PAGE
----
Access to info bill in legal vetting
20 February 2020 | Government
While legal advice is being sought on the implications of the bill, the information ministry is still optimistic that it will be passed in the current session of Parliament, which comes to an end on 20 March, spokesperson Herman Kangootui said.
Once implemented, the bill is envisaged to give citizens greater access to information.
“The ATI Bill is currently in the final stage of legal drafting and will be sent to the Attorney General for certification before it is tabled in Parliament. The ministry's desire is to table the bill before the current and final session of the sixth Parliament comes to an end,” Kangootui said.
During the 2019 State of Nation Address, President Hage Geingob recognised the importance of access to information as a “critical component of the electorate's ability to hold elected leaders to account”.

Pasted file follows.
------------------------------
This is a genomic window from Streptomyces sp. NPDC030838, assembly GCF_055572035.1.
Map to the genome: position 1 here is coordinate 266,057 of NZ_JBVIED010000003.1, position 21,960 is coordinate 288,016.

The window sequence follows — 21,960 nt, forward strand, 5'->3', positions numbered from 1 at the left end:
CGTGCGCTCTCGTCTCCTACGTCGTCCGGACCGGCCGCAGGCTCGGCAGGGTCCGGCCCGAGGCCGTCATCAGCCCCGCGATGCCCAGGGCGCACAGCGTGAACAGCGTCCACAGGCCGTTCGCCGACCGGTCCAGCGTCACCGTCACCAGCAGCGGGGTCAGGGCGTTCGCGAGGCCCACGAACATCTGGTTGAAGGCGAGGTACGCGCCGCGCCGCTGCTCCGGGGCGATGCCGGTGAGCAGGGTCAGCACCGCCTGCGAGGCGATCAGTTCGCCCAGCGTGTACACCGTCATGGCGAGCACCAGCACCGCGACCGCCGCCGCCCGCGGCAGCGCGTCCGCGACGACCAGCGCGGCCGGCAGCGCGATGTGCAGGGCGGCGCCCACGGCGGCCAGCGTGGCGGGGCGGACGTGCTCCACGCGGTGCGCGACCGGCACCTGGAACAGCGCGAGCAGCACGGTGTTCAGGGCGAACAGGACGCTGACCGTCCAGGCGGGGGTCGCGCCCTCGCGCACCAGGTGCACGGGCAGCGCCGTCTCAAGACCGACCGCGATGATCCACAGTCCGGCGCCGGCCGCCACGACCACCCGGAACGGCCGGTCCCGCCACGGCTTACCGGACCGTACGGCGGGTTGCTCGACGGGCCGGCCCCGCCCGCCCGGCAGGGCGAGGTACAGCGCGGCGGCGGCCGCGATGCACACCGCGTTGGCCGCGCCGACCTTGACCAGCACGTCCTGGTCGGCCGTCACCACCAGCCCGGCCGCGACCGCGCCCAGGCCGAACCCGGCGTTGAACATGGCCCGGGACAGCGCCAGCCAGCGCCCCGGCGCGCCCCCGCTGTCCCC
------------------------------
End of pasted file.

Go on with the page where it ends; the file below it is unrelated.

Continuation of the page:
The promise of an ATI law has been proffered since 2016 by various high-ranking government officials, with no results.
While lawmakers and the information ministry have been pushing hard this year to ready the bill for tabling, it seems unlikely that will be possible before the National Assembly is dissolved for next month's elections.
The Protection of Information Act of 1982 stipulates that a government official may not give any information to a journalist. This stipulation is contradictory to the ATI legislation that government is currently discussing and is a good example of a law that inhibits access to information, which may in turn inhibit freedom of expression.
The Protection of Information Act of 1982 also seeks to prevent information in the public domain, which is considered secret by the State, from becoming public knowledge. In fact, this act was used against The Patriot newspaper in a lawsuit brought against it by the Namibian Central Intelligence Service (NCIS) in 2018 in an attempt to stop the paper from publishing a story on properties purchased by the NCIS for recreational purposes, which, in some instances, were registered in the names of individuals, as well as on a slush fund government was donating money to for the benefit of State officials.